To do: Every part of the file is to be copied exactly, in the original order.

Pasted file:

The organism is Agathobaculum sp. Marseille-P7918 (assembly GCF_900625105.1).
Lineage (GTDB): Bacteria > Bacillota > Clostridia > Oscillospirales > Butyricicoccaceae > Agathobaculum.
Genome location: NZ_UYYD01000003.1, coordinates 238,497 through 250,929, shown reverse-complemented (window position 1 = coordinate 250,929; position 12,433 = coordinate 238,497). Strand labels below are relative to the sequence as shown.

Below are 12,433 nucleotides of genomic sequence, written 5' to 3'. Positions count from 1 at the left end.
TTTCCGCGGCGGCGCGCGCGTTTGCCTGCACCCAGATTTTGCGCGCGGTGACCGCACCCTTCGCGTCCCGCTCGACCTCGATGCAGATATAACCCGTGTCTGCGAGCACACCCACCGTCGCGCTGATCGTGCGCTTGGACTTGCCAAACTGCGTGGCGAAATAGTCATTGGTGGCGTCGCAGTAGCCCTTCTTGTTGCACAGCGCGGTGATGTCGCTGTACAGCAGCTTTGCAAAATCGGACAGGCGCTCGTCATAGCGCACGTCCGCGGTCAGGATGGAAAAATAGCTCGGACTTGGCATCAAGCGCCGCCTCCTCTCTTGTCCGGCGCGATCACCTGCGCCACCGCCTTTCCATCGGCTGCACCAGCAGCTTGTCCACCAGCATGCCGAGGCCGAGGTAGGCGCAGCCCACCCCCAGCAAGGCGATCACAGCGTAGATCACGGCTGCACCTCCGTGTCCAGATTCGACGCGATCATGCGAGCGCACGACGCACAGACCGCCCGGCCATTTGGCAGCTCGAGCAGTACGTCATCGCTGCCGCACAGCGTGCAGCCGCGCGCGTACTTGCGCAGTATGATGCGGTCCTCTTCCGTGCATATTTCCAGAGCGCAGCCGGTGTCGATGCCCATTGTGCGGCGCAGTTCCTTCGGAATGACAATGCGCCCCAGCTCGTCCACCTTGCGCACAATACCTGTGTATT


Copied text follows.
The organism is Agathobaculum sp. Marseille-P7918 (assembly GCF_900625105.1).
Lineage (GTDB): Bacteria > Bacillota > Clostridia > Oscillospirales > Butyricicoccaceae > Agathobaculum.
Genome location: NZ_UYYD01000003.1, coordinates 238,497 through 250,929, shown reverse-complemented (window position 1 = coordinate 250,929; position 12,433 = coordinate 238,497). Strand labels below are relative to the sequence as shown.

Below are 12,433 nucleotides of genomic sequence, written 5' to 3'. Positions count from 1 at the left end.
TTTCCGCGGCGGCGCGCGCGTTTGCCTGCACCCAGATTTTGCGCGCGGTGACCGCACCCTTCGCGTCCCGCTCGACCTCGATGCAGATATAACCCGTGTCTGCGAGCACACCCACCGTCGCGCTGATCGTGCGCTTGGACTTGCCAAACTGCGTGGCGAAATAGTCATTGGTGGCGTCGCAGTAGCCCTTCTTGTTGCACAGCGCGGTGATGTCGCTGTACAGCAGCTTTGCAAAATCGGACAGGCGCTCGTCATAGCGCACGTCCGCGGTCAGGATGGAAAAATAGCTCGGACTTGGCATCAAGCGCCGCCTCCTCTCTTGTCCGGCGCGATCACCTGCGCCACCGCCTTTCCATCGGCTGCACCAGCAGCTTGTCCACCAGCATGCCGAGGCCGAGGTAGGCGCAGCCCACCCCCAGCAAGGCGATCACAGCGTAGATCACGGCTGCACCTCCGTGTCCAGATTCGACGCGATCATGCGAGCGCACGACGCACAGACCGCCCGGCCATTTGGCAGCTCGAGCAGTACGTCATCGCTGCCGCACAGCGTGCAGCCGCGCGCGTACTTGCGCAGTATGATGCGGTCCTCTTCCGTGCATATTTCCAGAGCGCAGCCGGTGTCGATGCCCATTGTGCGGCGCAGTTCCTTCGGAATGACAATGCGCCCCAGCTCGTCCACCTTGCGCACAATACCTGTGTATT